Title of Research: The CIDDR Gene Expression Signature Predicts Response to Gemtuzumab Ozogamicin
Additional Authors: V. Shastri; A. Elsayed; R. Rafiee; R. Ries; S. Meshinchi; J. Lamba
In 2017, the FDA announced reapproval of gemtuzumab ozogamicin (GO), a CD33-directed immunoconjugate, for treatment of AML. While the future of GO in AML is bright, studies have shown that there is interpatient variability in GO response. Hitherto, efforts to understand this interpatient variation in regard to calicheamicin, the DNA-damaging cytoxin linked to the antibody portion of GO, have been limited. In this study, our group used LASSO regression to generate a calicheamicin-induced DNA-damage response (CIDDR) gene expression signature specifically predictive of clinical outcome and response to GO in pediatric AML patients. The CIDDR signature was subsequently applied to gene expression data from pediatric AML patients treated with (GO patients) and without GO (NoGO patients) to assign them a CIDDR score. Thereafter, patients were dichotomized into high and low score groups and the association of the score groups with clinical outcome and response was assessed. GO patients in the low CIDDR score group had superior five-year event-free survival (EFS; 65.2% vs 25.7%, P = 9.13*10-9) compared to the high CIDDR score group. Similar results were observed when assessing the association between CIDDR score groups and achievement of complete remission (low vs high: 82.8% vs 66.7% P = 0.04). However, these associations were not observed for NoGO patients. We further confirmed the effects of the role of the genes in the CIDDR signature in AML cell lines. In most cases, siRNA knockdown of genes within the CIDDR signature conferred a correlative difference in sensitivity to calicheamicin. Put together, these results hold promise as a tool for guiding clinical decisions regarding GO and efforts are ongoing to expand this investigation to bigger and more diverse AML cohorts.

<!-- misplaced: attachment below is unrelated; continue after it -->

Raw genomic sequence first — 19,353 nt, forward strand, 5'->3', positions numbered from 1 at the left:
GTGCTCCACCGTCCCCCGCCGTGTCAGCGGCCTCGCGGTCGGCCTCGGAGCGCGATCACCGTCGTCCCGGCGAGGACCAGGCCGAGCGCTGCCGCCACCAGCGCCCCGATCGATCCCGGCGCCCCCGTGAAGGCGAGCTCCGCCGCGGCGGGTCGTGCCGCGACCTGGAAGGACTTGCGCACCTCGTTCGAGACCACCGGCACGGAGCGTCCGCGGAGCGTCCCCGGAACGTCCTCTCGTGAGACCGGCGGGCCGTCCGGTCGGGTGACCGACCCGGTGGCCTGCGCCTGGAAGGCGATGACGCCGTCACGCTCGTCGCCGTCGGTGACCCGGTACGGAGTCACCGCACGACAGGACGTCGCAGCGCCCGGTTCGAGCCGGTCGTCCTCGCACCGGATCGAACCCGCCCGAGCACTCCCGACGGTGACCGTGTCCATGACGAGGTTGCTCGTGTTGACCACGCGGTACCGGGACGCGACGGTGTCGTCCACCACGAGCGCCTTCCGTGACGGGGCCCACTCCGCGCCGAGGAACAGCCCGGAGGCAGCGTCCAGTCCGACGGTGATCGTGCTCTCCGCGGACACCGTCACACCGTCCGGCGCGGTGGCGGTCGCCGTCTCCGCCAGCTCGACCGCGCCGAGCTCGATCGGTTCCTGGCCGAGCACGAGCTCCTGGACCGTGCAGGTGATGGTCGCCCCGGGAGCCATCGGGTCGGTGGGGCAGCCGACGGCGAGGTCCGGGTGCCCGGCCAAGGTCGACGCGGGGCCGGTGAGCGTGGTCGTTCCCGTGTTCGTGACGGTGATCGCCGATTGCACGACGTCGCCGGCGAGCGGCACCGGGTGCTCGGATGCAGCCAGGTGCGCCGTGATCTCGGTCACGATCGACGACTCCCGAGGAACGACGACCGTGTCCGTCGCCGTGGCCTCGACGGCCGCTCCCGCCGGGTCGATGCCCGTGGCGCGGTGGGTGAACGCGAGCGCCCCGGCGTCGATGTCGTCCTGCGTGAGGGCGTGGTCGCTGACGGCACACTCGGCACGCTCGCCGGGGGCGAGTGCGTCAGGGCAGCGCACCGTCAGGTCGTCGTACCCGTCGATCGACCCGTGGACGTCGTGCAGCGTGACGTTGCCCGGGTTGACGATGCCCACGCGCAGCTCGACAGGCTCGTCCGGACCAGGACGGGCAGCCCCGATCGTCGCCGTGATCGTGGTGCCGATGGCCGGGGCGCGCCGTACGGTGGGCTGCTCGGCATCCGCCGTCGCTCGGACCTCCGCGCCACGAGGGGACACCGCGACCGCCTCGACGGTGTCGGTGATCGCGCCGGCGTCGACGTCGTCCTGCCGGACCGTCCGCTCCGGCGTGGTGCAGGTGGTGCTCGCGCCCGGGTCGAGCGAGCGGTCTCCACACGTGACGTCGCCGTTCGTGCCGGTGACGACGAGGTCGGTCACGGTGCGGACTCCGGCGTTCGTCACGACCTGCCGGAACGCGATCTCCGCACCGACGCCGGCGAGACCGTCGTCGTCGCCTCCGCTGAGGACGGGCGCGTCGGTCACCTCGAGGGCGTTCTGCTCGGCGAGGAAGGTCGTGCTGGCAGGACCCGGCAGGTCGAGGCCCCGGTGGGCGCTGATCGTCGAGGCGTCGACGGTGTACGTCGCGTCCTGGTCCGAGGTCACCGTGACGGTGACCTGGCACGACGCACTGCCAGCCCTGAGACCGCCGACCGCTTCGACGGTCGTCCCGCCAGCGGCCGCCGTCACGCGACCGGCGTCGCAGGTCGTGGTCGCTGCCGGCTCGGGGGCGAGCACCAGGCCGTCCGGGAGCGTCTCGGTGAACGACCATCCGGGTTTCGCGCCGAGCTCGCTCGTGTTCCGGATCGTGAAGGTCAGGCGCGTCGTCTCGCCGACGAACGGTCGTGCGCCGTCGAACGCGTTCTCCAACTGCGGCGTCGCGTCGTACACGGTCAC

About the author
Mohammed Gbadamosi is a fourth-year Ph.D. candidate in the Department of Pharmacotherapy and Translational Research at the University of Florida College of Pharmacy. Prior to joining the University of Florida, Mohammed received a B.S. degree in Biochemistry with a minor in Biochemical Engineering from the University of Delaware where his research focused on elucidating reaction mechanisms for photodynamic therapeutic agents. Currently, he conducts his doctoral research under the mentorship of Dr. Jatinder Lamba Ph.D. focused on understanding how interpatient variation influences response to immunotherapy in acute myeloid leukemia (AML) and leveraging that information to improve immunotherapeutic treatment strategies. Thus far research findings have been presented at local and national conferences receiving many awards and accolades. Outside the context of research, Mohammed has served in several professional and student organizations and is committed to promoting diversity and a warm academic community overall.